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India "improved" in Global Hunger Index in 2005-14, though inter-state differences remain: Top study

By Rajiv Shah
A new report, “2015 Global Hunger Index” has ranked India No 80th of 117 countries selected for calculating global hunger index (GHI). While this is better than Pakistan (No 93), this is no consolation, as it India’s ranking has been found to be lower than the other important neighbouring countries – China (No 21), Nepal (No 58), Sril Lanka (No 69), and Bangladesh (No 73).
Prepared by three western institutes, Concern Worldwide, International Food Policy Research Institute (IFPRI) and Welthungerhilfe, the report maps global hunger levels and identifies the improvements or the deterioration of food security in some of the world’s most vulnerable countries, even as pointing out that there is a “complex relationship between hunger and conflict.” 
Pointing out that GHI is a tool designed to comprehensively measure and track hunger globally, regionally, and by country, the report has looked into four major issues while calculating GHI:
· the proportion of undernourished people as a percentage of the population (reflecting the share of the pop­ulation with insufficient caloric intake); 
· the proportion of children under the age of five who suffer from wasting (that is, low weight for their height, reflecting acute undernutrition);
· the proportion of children under the age of five who suffer from stunting (that is, low height for their age, reflect­ing chronic undernutrition); and
· the mortality rate of children under the age of five (partially reflecting the fatal synergy of inadequate nutrition and unhealthy environments). 
The report states, “South Asia’s GHI score declined at a moderate rate between 1990 and 2000, but then progress stalled between 2000 and 2005 before hunger levels dropped again between 2005 and 2015. This closely follows the trend of GHI scores for India, where nearly three-quarters of South Asia’s population lives.” Basing its calculations of the basis of the data available till 2014, when the UPA government was thrown out of power, the report states, “The decrease of more than 8 points in South Asia’s GHI score since 2005 may be largely attributed to recent successes in the fight against child undernutrition in India.”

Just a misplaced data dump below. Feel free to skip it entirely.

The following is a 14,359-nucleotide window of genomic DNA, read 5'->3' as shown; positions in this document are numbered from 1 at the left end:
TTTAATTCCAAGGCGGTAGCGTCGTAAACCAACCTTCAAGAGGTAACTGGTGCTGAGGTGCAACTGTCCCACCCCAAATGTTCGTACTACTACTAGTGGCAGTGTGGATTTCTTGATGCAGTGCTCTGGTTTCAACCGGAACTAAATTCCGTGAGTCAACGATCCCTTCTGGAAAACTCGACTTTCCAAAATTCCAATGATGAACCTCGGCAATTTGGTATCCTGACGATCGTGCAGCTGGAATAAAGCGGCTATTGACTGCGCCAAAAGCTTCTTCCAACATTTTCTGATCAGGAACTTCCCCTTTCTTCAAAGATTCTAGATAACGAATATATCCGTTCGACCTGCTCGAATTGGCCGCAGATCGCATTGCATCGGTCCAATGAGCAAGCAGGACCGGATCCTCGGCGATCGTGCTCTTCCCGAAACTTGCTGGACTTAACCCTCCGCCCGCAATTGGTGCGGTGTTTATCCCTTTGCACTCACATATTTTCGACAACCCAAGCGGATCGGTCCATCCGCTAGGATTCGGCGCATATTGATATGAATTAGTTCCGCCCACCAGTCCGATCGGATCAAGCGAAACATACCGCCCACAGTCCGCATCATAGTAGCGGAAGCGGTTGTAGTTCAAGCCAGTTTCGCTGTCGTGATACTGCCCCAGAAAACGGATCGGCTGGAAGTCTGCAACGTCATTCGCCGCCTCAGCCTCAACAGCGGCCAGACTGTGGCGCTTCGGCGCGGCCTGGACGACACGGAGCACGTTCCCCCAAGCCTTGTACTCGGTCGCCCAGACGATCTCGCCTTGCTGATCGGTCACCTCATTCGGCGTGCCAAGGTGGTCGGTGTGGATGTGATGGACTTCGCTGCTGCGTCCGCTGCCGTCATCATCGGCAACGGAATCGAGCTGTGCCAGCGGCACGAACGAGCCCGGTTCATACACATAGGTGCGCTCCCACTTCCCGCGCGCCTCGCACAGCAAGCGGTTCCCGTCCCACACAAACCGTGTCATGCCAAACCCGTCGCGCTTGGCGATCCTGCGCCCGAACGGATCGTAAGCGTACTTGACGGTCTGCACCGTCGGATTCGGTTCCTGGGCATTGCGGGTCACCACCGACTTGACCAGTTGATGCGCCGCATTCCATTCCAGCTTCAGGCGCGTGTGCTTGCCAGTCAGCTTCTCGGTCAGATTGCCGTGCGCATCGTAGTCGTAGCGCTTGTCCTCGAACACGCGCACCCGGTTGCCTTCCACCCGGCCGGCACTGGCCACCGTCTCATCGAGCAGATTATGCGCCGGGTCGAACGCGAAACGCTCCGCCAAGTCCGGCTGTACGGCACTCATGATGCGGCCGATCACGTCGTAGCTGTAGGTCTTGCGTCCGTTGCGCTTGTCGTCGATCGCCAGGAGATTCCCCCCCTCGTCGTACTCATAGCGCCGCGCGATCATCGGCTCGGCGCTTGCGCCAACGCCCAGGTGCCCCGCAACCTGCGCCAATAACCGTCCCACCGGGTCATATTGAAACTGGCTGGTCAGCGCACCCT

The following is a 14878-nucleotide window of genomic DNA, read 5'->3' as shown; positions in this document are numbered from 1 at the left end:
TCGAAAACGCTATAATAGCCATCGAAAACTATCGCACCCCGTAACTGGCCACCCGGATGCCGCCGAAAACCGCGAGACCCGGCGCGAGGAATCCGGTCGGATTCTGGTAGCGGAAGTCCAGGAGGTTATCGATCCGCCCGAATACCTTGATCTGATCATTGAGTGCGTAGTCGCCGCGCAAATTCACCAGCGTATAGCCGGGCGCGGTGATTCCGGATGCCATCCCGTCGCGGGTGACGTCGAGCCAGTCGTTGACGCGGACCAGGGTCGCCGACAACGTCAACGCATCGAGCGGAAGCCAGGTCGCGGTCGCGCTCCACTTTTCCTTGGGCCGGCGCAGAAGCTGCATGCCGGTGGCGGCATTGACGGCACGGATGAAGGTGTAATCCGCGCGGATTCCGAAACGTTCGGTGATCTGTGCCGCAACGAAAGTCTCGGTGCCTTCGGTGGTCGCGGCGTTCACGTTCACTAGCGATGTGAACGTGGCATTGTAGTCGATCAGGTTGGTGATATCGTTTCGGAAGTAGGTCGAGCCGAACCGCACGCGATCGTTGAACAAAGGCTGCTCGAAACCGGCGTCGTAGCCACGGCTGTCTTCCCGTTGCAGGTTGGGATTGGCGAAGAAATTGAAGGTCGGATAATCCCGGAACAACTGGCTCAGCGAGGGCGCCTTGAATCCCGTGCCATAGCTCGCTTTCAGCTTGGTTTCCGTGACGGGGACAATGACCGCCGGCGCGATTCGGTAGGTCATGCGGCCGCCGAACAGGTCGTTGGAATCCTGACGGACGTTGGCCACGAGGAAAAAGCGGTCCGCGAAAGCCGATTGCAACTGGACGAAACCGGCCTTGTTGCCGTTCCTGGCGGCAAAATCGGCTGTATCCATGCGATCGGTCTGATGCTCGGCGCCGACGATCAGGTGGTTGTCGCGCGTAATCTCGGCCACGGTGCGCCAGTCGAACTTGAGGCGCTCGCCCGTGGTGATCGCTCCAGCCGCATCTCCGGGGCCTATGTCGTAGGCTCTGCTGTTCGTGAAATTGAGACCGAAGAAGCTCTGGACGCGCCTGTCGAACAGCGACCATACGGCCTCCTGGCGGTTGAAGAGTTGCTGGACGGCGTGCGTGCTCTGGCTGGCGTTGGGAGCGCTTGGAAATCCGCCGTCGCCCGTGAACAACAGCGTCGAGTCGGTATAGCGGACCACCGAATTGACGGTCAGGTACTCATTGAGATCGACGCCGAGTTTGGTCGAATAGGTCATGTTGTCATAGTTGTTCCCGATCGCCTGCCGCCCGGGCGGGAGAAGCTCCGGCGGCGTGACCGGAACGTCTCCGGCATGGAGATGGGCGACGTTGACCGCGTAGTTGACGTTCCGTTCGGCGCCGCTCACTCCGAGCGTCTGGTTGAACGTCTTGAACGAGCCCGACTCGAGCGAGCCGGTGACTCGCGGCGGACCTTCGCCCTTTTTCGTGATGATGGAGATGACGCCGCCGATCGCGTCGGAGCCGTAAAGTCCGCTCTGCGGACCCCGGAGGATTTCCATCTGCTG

The report underlines, “According to the most recent data from India, wasting in children fell from 20 percent to 15 percent between 2005–2006 and 2013–2014, and stunting fell from 48 percent to 39 percent in the same period.” 
The report further says that all this was mainly due to “programmes and initiatives launched by India’s central and state governments in the past decade”, which, it adds, “seem to have made a difference for child nutrition.”
“The Government of India scaled up nutrition-spe­cific interventions over the past decade”, the report says, adding, one of the interventions was “a final drive to expand the Integrated Child Development Services (ICDS) programme that aims to improve the health, nutrition, and development of children in India.”
The second major intervention, it says, was “the creation of the National Rural Health Mission (NHRM), a community-based health initiative designed to deliver essential health services to rural India.”
But the report complains, “Progress in reducing child undernutrition has been uneven across India’s states. While the reasons for the improvements—or lack thereof — are not entirely clear, one factor that seems to correlate with undernutrition in India is open defecation, which contributes to illnesses that pre­vent the absorption of nutrients.”
“Additionally”, it adds, “the low social status of women, which affects women’s health and nutrition, makes it more likely that babies will be born underweight.”

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